Ashana Bigard was born in New Orleans, went to school in New Orleans, and had her children in New Orleans. Just before Hurricane Katrina hit in 2005, she worked at an organization called Agenda for Children, where she was a parent coordinator and all-around community activist. She wasn’t making a lot of money, but she was pretty satisfied.
“My life was happy. It was simple,” Ashana said. For Ashana, life since Katrina has not resembled the bright landscapes of positive change she has seen advertised on the local news. The New Orleans she knew and loved has changed—and she no longer feels welcome there.
I asked Ashana to tell me what life was like before Katrina, and what it has been like since. This is what she told me:
I lived on Annunciation Street, two blocks from my daughter’s school, three blocks off of Magazine, and eight blocks from where I worked. Every morning I would walk my daughter to school and then walk to work at Agenda for Children. I got my exercise I would listen to my music walking everywhere. I was pretty happy.
It wasn’t just me—it was me, my mom, and my daughter lived in a three bed, two bath shotgun three blocks off of Magazine. My friends laughed at me for living there because we were paying $550 a month, and they all said that was too much to be paying, but I was willing to pay it because it was so convenient and nice. I liked it.
When Katrina hit, I was a little shellshocked; a little depressed, like everybody else. I was one of those people who stayed too long—until the day after. After my 17-hour car ride to Houston, I watched TV and cried my eyes out just like everybody else.
After the storm, I came back really quick because I worked at this organization called Agenda for Children as the parent coordinator. I worked in high schools and housing projects and homeless centers to lead workshops for parents, and after the storm, I wanted to hurry up and get the resources—because we all heard about all these resources coming into the city—to the parents I worked with.
But as soon as I got home, I found out that most of these resources didn’t exist for the children and families I was working for. They just weren’t there. But also, my rent had gone up from $550 to $1250. So, I could no longer afford to live there, because my wages had not gone up. In fact, they had gone down. I was going back and forth between Houston and New Orleans, and I had an apartment and Houston still because I couldn’t get rental assistance in New Orleans. I was staying at hotels and stuff. I wasn’t there full-time, so I started making low hourly wages instead of a salary.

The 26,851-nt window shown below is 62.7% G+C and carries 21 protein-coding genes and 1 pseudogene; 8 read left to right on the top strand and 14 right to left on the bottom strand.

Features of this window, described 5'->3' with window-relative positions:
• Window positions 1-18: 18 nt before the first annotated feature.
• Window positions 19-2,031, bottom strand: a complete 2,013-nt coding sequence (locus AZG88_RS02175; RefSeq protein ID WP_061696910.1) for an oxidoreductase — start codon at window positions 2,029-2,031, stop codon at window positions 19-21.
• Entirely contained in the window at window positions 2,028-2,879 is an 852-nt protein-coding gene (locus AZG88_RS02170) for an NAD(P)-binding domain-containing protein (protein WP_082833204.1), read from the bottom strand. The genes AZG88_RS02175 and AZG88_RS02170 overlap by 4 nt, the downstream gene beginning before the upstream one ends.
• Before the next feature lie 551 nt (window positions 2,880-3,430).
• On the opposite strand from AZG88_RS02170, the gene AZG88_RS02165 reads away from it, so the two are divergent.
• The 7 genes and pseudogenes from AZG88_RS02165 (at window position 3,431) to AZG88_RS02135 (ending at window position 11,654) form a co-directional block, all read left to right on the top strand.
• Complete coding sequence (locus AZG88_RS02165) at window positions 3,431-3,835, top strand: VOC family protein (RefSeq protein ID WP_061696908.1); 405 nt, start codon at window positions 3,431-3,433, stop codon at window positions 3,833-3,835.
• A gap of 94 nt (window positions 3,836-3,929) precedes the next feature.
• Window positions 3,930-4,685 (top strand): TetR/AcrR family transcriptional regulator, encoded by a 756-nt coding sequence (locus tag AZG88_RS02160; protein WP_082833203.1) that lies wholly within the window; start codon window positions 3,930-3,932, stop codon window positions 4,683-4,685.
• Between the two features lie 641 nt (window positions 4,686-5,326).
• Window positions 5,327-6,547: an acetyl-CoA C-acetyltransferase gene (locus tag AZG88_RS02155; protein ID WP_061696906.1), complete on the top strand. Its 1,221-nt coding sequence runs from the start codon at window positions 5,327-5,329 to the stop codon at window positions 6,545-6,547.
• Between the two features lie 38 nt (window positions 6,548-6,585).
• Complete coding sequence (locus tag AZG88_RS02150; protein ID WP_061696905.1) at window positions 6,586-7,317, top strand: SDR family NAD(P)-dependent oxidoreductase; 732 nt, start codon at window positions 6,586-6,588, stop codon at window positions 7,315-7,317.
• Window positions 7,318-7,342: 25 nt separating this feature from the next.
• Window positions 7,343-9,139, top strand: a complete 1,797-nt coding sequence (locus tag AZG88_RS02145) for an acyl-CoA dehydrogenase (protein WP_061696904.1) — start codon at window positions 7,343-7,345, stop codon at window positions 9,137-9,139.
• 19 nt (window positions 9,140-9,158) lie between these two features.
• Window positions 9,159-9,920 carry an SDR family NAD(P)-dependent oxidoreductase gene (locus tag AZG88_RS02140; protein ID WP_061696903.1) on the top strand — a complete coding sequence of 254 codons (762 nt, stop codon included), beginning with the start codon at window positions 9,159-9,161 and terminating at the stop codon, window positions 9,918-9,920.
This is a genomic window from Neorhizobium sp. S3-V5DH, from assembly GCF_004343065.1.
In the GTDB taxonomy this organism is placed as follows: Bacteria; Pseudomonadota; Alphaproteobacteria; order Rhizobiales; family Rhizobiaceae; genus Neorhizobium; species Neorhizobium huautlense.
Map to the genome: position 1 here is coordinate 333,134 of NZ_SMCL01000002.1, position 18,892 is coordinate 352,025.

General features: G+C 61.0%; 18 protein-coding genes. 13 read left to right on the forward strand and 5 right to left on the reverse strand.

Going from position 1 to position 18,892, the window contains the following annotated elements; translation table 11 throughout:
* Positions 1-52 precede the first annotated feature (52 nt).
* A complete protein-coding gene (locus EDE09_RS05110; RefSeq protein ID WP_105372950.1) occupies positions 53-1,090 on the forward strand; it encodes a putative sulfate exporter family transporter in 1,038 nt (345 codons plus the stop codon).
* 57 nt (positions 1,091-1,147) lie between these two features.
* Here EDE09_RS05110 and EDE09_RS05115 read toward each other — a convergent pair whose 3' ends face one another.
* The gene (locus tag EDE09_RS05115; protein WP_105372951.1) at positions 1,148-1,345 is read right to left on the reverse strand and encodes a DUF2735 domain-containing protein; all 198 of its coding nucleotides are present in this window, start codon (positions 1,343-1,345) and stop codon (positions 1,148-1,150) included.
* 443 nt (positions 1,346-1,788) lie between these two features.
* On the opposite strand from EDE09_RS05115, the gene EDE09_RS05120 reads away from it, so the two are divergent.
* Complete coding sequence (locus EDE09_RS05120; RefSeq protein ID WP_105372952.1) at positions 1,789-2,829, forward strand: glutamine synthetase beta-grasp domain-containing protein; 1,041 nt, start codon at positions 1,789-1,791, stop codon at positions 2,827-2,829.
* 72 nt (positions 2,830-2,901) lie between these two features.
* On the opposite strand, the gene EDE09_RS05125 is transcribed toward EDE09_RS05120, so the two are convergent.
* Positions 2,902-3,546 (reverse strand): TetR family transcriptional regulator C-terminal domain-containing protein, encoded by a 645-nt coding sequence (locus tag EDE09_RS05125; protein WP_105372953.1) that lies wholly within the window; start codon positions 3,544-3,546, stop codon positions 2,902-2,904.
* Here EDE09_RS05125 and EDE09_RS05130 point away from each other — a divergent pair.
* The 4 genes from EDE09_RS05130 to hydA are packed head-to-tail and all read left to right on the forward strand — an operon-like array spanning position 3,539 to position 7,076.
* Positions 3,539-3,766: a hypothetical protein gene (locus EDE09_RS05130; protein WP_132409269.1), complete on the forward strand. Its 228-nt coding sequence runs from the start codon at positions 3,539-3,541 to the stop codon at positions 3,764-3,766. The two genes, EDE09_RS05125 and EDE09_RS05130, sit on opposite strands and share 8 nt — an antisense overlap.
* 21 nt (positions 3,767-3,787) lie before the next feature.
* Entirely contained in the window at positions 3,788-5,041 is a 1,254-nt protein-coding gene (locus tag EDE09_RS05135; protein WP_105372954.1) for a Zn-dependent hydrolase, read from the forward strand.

I eventually found an apartment after the storm for $875 on Carondelet, but then that rent went up. I moved to OC Haley. I had to move from OC Haley because that rent went up, too.
Everyone imagines that people post-Katrina got these gigantic FEMA checks. I didn’t get a FEMA check. I wanted one—I even waited in the line for six hours in the hot sun in Houston to try to get one. They said I only qualified for an SBA loan, but I don’t know how. I was already in debt! I didn’t want a loan, but they told me that that if I didn’t take the loan, then I was telling the government that I didn’t want any assistance. Before you could get a grant, you had be turned down for an SBA loan. There are a lot of people who are stuck with post-Katrina debt because of Katrina—I am one of them.
Agenda for Children, meanwhile, had been operating on surplus funds and they ran out. I switched jobs to FLICC (Family and Friends of Louisiana Incarcerated Children.) Then FLICC started getting de-funded.
Personally, I think it’s because me and my co-worker came out really hard about the way charter schools were happening in New Orleans. We weren’t anti-charter, we were anti- the way charter schools were happening in New Orleans. But at the time, charter schools were thought to be the magic bullet. It was the only bipartisan issues that Democrats and Republicans were both in love with. We criticized what was happening, so we got punished for that, which meant being locked out of a job, and job opportunities.
We weren’t alone. It turned out that the new New Orleans didn’t really want the old New Orleans. Being born and raised in New Orleans made me old New Orleans. There were lots of people who had degrees and experience and were really good at what they did—they couldn’t get jobs.
I’m still an advocate, I still do organizing and workshops. I don’t get paid for most of it. I would like to get paid! The ideal situation is to work and do what you love and get paid to do it.
I feel like there are just these gigantic doors everywhere that are just locked to old New Orleanians. If you lived here before the storm, they don’t want you. Except for if a movie studio is shooting a scene with Mardi Gras Indians or something—that seems to be the exception. It’s depressing, but it’s the reality. This situation is forcing us to figure it out: are we going to take the doors off of the hinges, or are we going to live like this forever?
Sophie Lucido Johnson is a writer, illustrator, and comedian in New Orleans. She is the editor-in-chief of Neutrons Protons, and she blogs and makes comics at her website. Illustrations by the author.